Water damage can often be avoided with routine maintenance and assistance from qualified contractors.
It will be well worth your time to take a few extra moments every week to check potential trouble spots in and around your home. Early detection could mean the difference between a simple mop-up job and major construction repairs.
Check for hidden leaks by turning off faucets, all water-using appliances, and not flushing toilets for one hour. Record the water meter reading. If the flow indicator (triangular or diamond-shaped rotating button) is spinning or the meter reading has changed while no water is being used, a leaking pipe may exist. Know where the main water shut off valve is located in your home and check it frequently to make sure it is operational.
Inside Your Home
Water leaks can happen anywhere in the house, but they occur most frequently in the kitchen, bathroom and laundry rooms.
Dishwasher – Periodically check under the sink to see if the hose connection to the water supply line is secure and is not leaking. Check around the base of the dishwasher for evidence of leaks. Look for discolored, warped, or soft flooring materials or water damage to nearby cabinets.
Refrigerator – If your refrigerator has an icemaker, check the hose connection to make sure it is securely attached to the water supply line. The wet spot you see on the floor near the refrigerator may be melted ice cubes or it may be a crimped icemaker line about to burst.
Sink – Recaulk around sinks and pay attention to slow-draining pipes. This may indicate a partially blocked drain. Check the pipes under the sink for signs of water leaks.
Showers and bathtubs – Discoloration or soft areas around floors and walls near showers or bathtubs may be your first indication there is a leak. Check caulking at joints where the walls meet the floor or the bathtub, looking for cracks or mold. If either is found, clean and remove loose material and apply new sealant. If the shower walls or floor are tiled, a leak may develop if there are cracks or missing areas of grout.
Sinks – Check under the sink for signs of leaks from water supply lines or drainpipes.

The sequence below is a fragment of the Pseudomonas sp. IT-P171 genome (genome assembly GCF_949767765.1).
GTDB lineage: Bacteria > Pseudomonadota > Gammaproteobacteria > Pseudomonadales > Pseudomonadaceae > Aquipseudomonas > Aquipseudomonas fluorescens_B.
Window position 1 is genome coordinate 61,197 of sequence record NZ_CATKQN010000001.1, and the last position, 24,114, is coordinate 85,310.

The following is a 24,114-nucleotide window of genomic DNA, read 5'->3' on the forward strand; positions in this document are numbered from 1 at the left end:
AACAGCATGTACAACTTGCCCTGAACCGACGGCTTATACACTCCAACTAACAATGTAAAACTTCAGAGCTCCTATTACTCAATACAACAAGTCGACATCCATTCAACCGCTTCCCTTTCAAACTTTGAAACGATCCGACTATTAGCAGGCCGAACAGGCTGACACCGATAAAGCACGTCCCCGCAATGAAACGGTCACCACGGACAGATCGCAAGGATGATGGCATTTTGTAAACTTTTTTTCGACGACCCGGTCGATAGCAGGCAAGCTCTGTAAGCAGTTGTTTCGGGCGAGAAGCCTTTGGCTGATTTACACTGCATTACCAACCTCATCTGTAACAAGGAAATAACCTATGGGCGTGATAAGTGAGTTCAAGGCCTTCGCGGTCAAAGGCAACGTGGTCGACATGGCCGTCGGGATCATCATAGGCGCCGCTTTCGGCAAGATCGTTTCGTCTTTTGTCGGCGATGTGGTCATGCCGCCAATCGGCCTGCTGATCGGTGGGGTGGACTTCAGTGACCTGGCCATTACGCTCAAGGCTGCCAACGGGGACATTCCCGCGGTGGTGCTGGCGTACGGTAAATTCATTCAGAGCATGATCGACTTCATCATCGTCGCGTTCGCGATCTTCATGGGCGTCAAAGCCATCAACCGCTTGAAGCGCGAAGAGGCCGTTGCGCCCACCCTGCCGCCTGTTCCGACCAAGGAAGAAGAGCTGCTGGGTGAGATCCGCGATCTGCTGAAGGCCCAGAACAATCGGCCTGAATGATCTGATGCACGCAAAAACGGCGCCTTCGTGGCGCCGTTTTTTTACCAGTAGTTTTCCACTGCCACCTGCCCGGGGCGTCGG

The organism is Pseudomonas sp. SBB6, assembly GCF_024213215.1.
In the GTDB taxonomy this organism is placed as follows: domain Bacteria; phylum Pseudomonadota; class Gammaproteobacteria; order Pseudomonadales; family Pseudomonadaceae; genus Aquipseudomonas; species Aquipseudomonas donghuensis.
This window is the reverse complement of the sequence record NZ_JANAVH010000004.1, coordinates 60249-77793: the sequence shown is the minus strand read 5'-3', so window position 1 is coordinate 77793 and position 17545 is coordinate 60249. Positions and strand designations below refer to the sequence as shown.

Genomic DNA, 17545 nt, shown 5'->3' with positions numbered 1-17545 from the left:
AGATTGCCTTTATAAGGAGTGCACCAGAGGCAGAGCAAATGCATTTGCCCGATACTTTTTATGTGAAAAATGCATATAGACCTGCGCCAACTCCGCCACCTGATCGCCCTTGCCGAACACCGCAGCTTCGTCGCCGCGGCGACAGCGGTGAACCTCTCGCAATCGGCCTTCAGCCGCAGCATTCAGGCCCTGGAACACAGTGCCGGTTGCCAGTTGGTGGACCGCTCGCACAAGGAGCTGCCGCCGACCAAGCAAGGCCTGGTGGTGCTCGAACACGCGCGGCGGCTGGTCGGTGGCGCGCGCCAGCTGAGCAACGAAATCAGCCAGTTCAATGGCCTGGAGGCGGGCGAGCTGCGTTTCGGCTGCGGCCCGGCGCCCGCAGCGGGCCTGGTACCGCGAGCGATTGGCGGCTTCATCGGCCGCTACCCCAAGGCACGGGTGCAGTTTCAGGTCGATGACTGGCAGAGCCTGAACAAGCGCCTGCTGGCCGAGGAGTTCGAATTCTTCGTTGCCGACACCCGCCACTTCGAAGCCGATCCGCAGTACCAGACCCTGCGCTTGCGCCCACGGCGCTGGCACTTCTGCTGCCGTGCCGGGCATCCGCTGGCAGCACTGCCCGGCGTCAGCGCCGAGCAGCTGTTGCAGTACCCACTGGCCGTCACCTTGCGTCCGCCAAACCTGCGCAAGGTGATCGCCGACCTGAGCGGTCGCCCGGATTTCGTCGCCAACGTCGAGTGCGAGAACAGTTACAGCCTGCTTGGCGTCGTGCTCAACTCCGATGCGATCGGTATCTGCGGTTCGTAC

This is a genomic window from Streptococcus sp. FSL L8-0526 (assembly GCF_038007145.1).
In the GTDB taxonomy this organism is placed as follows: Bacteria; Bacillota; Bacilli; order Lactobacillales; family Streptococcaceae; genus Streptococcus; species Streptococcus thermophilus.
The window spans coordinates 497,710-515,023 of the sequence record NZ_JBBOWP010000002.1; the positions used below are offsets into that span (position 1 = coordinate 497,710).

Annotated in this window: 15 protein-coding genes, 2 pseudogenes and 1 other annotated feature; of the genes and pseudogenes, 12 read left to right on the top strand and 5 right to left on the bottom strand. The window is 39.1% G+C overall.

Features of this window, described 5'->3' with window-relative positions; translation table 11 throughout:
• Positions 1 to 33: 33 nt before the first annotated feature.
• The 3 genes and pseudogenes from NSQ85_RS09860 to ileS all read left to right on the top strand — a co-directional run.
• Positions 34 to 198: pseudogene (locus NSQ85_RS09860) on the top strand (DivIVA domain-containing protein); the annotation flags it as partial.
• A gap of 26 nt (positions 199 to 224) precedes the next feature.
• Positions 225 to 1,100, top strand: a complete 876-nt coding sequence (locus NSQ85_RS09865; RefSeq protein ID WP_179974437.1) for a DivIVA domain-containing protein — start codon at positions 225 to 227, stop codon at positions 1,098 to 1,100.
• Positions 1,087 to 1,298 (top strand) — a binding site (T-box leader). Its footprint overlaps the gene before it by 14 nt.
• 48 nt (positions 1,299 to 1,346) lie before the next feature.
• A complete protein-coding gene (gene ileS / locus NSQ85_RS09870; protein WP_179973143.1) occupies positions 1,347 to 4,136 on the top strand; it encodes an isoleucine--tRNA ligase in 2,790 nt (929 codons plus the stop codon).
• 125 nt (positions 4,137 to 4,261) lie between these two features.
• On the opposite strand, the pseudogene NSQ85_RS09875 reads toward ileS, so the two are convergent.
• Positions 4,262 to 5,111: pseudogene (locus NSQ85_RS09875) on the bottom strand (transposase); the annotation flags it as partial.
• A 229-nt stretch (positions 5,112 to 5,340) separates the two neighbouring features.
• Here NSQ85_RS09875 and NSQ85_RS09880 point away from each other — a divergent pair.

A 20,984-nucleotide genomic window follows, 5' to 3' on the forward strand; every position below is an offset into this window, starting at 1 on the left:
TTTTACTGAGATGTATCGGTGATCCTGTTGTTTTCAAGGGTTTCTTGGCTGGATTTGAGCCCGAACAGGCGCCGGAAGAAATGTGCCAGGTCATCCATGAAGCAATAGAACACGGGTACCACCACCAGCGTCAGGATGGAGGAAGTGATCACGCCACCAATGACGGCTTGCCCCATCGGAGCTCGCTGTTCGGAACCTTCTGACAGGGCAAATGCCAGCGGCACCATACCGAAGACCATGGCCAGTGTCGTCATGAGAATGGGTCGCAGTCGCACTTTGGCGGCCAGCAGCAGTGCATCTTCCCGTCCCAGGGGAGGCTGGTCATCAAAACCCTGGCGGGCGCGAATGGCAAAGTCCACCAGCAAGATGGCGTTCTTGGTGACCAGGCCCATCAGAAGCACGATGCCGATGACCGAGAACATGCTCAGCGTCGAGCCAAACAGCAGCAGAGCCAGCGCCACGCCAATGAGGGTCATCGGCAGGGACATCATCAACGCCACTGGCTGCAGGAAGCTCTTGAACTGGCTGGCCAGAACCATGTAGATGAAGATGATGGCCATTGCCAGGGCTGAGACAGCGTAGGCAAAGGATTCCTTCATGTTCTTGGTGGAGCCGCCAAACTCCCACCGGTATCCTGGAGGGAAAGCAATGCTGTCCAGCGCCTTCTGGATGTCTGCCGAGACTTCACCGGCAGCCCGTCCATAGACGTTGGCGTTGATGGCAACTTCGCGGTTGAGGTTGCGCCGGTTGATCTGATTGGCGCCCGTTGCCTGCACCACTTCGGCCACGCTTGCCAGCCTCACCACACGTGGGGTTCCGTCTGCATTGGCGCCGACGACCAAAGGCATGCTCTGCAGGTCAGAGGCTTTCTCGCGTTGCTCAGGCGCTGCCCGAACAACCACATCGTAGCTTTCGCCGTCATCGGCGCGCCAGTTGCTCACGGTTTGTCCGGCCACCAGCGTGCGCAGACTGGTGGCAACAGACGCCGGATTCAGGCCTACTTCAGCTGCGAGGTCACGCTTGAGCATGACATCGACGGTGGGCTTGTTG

Toilets – Placing inappropriate objects or too much toilet paper in the bowl can accidentally clog toilets, especially low-flow toilets now required in homes. Hanging bowl deodorants are frequently the culprits. These objects can lodge deep in the plumbing system, and can block the line or create an obstruction that grease and other materials can cling to – eventually causing blockage. In addition, some chlorine tablet cleaners may corrode some of the internal components, eventually leading to a leak.
Washing Machine – Inspect washing machine hoses regularly for wetness around hose ends and signs of bulging, cracking or fraying. Replace the hose if a problem is found or every three to five years as part of a proactive maintenance program.
Water heater – Most water heaters last 10 to 15 years. Wet spots on the floor or a rusted tank may signal a problem. Hot water heaters should be installed on the lowest level of the home and always located next to a floor drain. If installed above or adjacent to finished spaces, the hot water heater should be placed inside a drain pan with the drain pan piped to the floor drain.
Air conditioning – At the start of the cooling season, have the A/C system serviced by a qualified contractor. Make sure their service includes inspecting and cleaning the air conditioner condensation pan drain line to keep it free of obstructions. Change the air filters on a regular basis.
Sump pump – Sump pump systems assist in keeping unwanted water out of your home. Battery-operated back-up sump pumps can offer a degree of protection against power failure or failure of the primary pump. A generator can also be used to power the pump in case of a power failure. Test the sump pump before the start of each wet season to ensure it is in working order. Sump pumps are not intended to last more than 10 years and must have some components replaced or serviced within those 10 years